A lesbian in Italy: a story less known

My story is a little different. I think perhaps that is why I have not told anyone in the three years since my abortion. The stigma I feel is tied to my privilege.

Girls of my privileged upbringing and 'bright future' don't get abortions, because they're smart - they don't get pregnant. 

Girls of my privileged upbringing who live in an expensive neighbourhood, with double University degrees, awards and high school prefect-status littering our CVs, aren't gay. These types of girls tease other girls and spread rumours at their all-girls high school - that's the only time they ever dare utter the word Lesbian.

But I did, and I am.

After graduation, I traveled with my girlfriend for 10 days before we broke up. It was traumatic, but I continued my travels. Although my head was a mess and my heart was in shreds, I was making friends with fellow hostel-goers and the endless nights of wine and strangers were a welcome escape. 

In a fun drunken haze of a night out, I did it, I slept with a Man. He got a room in a hotel the next morning, and all that next day in a hungover lethargy he fucked me, in between my naps of exhaustion and self-disgust. I didn't think. 

I had only had sex with a man once before.

Once I realized that I was 90% gay at age 21, I never contemplated contraception. Unlike all my friends who, in relationships or not, were on the pill since the age of 17. I was university educated, but had paid very, very little attention in health class in high school. So, after a day of unprotected sex, the Man and I went to an afterhours pharmacy to get the morning after pill (ECP). I didn't think.

In my country it is easy to obtain as an over-the-counter medicine. But I was in Italy. I didn't think. 

The Italian pharmacist sent me to an Italian doctor. The male doctor shook the Man's hand. It felt like I was a bystander to their business meeting. The doctor gave me the ECP. Almost exactly 24 hours after the first time we had sex, I swallowed the ECP and thought nothing else of it. I didn't think.

Three weeks later I was staying with extended family in the UK, and just didn't feel right. I was sleeping too much, I was exhausted, I was eating like crazy, and I felt bloated. I was pregnant. 

I tried everything - I drank wine all day, every day; I ate unpasteurised cheeses I had left unrefrigerated; I made a parsley tea; I tried a homemade a pessary (would not recommend!); I would punch my stomach, chain smoke cigarettes, intentionally try to get sick, dressing cold and eating seafood. I was so desperate. I was ready to cut myself to show just how much of a danger to my mental health it was if an abortion was not granted.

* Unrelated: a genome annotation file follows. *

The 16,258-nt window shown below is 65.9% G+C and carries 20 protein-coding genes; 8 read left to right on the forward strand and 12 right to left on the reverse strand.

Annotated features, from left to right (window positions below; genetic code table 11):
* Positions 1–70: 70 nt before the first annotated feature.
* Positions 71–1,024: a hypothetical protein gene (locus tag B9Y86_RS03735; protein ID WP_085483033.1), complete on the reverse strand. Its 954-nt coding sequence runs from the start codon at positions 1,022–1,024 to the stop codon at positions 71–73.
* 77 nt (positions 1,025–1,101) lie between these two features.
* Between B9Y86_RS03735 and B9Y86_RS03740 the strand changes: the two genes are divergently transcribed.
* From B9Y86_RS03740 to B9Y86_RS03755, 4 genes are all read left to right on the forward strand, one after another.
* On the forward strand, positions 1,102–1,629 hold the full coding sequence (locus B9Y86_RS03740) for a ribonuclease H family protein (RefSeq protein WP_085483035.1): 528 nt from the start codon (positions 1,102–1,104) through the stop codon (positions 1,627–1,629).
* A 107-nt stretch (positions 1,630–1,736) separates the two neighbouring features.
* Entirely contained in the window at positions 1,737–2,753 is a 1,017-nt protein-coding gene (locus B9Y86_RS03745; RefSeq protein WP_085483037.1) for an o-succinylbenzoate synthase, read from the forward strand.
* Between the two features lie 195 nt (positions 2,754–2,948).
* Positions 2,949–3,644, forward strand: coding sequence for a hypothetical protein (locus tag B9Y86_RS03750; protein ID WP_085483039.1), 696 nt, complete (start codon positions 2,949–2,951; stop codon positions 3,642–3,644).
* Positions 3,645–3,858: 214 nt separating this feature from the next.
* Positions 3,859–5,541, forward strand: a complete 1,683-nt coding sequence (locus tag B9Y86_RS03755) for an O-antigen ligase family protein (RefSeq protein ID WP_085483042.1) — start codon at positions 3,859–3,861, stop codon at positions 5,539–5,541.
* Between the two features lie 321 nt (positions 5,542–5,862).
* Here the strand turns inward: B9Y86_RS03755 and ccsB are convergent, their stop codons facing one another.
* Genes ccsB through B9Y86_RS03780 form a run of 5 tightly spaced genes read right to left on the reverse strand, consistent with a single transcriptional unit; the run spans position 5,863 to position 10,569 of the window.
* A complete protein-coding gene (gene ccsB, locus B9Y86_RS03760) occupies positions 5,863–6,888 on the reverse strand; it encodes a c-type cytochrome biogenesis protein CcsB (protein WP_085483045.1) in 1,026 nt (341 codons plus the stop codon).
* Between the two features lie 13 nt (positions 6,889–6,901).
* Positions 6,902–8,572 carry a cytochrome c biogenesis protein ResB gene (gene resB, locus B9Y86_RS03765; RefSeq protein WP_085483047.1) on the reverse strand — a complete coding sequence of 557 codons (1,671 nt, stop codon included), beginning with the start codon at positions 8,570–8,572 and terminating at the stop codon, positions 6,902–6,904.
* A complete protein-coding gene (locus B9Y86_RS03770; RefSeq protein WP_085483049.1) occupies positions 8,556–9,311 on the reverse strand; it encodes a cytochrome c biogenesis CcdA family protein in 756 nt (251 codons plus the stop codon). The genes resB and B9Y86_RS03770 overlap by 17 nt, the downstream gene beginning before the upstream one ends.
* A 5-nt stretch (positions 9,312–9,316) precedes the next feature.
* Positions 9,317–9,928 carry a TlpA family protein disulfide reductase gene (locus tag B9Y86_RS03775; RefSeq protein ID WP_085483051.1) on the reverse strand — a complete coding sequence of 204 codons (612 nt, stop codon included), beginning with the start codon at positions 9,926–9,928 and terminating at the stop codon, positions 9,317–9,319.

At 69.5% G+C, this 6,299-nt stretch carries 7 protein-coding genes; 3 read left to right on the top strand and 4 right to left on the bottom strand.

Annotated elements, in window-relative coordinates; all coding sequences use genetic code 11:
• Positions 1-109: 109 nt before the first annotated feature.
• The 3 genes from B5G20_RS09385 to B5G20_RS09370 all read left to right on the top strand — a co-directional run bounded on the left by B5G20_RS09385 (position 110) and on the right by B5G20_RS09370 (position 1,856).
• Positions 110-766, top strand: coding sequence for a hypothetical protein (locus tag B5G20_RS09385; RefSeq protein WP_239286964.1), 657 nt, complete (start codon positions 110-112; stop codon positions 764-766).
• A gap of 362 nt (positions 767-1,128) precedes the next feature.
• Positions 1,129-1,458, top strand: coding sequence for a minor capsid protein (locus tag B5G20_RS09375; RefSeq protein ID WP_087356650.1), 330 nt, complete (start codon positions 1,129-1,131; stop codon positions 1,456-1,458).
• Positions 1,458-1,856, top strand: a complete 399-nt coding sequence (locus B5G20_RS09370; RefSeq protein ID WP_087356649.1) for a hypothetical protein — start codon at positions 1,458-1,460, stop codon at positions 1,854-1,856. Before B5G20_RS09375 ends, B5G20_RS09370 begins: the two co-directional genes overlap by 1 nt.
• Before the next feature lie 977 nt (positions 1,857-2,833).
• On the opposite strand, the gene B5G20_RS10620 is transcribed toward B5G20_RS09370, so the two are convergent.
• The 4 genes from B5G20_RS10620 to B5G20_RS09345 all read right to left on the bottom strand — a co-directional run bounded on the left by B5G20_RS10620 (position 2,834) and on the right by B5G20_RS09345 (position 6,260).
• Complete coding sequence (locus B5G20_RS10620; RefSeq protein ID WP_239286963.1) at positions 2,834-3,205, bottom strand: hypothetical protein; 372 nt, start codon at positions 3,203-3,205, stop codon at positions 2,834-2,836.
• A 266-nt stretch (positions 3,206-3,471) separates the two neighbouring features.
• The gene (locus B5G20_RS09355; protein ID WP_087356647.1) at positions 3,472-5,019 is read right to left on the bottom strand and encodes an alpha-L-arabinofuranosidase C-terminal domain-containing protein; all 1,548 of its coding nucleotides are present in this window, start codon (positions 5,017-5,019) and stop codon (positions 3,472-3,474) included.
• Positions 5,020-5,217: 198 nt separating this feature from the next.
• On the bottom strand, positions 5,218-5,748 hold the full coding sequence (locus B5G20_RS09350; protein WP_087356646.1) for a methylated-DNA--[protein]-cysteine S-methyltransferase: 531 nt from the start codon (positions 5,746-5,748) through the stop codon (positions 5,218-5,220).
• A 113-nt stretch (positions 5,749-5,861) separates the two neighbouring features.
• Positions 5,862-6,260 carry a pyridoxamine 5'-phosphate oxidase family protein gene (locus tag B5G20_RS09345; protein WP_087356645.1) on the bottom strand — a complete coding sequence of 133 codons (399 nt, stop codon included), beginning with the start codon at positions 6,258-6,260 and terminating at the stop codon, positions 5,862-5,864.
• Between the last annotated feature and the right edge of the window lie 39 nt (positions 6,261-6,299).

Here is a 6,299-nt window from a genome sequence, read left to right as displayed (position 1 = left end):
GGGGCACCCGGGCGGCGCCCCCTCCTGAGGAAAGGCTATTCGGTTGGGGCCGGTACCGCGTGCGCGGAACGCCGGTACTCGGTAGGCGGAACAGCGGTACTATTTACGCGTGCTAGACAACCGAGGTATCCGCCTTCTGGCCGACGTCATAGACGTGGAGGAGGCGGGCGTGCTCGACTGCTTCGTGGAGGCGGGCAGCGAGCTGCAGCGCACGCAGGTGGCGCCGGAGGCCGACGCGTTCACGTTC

Having been unable to get an abortion before my flight home, I spent the remaining 10 days continuing my attempt at a “natural” abortion. Once home, I felt like a naughty teenager. Living in the house of my parents, making up lies for where I was going and how long I would be away. Jetlag, the excuse for my tiredness, was wearing thin after a week and a half.

At the various preliminary appointments, the staff would smile, and ask,: “is it your first?”. I had nothing to say, so I nodded. I wanted to say, it doesn’t exist, I have no partner, I am GAY, this is all so ridiculous, it’s all a complete mix up. 

14 weeks after Italy, back in my home country, the day of my surgical abortion arrived. I have never been more excited or relieved in my life!

I woke up in the recovery room feeling groggy, confused, and relieved. I got up to go to the toilet and I fainted before I could reach the bathroom. Blood had gone through my nappy-like pad and was visible to all to see through my jeans.

With my cardigan tied around my waist, I arrived home that evening and joined in with Normal Life. We watched TV, I chatted to mum as she cooked dinner, and when it reached an acceptable hour, I took myself off to bed. Mum made a comment, why was I so tired and sleeping all the time. I said I had bad period pain, and that was that.